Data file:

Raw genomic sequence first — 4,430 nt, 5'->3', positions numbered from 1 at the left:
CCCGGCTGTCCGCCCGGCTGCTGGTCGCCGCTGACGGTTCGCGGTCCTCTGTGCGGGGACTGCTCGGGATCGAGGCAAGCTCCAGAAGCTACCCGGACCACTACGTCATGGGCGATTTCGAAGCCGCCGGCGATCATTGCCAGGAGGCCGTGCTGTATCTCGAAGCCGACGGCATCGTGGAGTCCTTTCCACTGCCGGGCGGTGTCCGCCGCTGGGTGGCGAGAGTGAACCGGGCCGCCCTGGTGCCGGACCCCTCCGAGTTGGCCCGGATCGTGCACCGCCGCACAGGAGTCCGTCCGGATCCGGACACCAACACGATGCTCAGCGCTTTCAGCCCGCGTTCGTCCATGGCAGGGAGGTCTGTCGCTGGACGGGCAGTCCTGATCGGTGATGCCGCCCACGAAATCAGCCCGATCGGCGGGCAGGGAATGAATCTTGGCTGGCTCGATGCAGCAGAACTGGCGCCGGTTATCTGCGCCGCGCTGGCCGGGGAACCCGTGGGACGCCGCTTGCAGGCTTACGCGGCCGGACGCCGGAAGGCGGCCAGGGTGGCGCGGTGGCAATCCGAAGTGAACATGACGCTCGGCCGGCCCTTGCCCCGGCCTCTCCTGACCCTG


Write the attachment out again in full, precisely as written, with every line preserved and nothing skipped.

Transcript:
Raw genomic sequence first — 4,430 nt, 5'->3', positions numbered from 1 at the left:
CCCGGCTGTCCGCCCGGCTGCTGGTCGCCGCTGACGGTTCGCGGTCCTCTGTGCGGGGACTGCTCGGGATCGAGGCAAGCTCCAGAAGCTACCCGGACCACTACGTCATGGGCGATTTCGAAGCCGCCGGCGATCATTGCCAGGAGGCCGTGCTGTATCTCGAAGCCGACGGCATCGTGGAGTCCTTTCCACTGCCGGGCGGTGTCCGCCGCTGGGTGGCGAGAGTGAACCGGGCCGCCCTGGTGCCGGACCCCTCCGAGTTGGCCCGGATCGTGCACCGCCGCACAGGAGTCCGTCCGGATCCGGACACCAACACGATGCTCAGCGCTTTCAGCCCGCGTTCGTCCATGGCAGGGAGGTCTGTCGCTGGACGGGCAGTCCTGATCGGTGATGCCGCCCACGAAATCAGCCCGATCGGCGGGCAGGGAATGAATCTTGGCTGGCTCGATGCAGCAGAACTGGCGCCGGTTATCTGCGCCGCGCTGGCCGGGGAACCCGTGGGACGCCGCTTGCAGGCTTACGCGGCCGGACGCCGGAAGGCGGCCAGGGTGGCGCGGTGGCAATCCGAAGTGAACATGACGCTCGGCCGGCCCTTGCCCCGGCCTCTCCTGACCCTG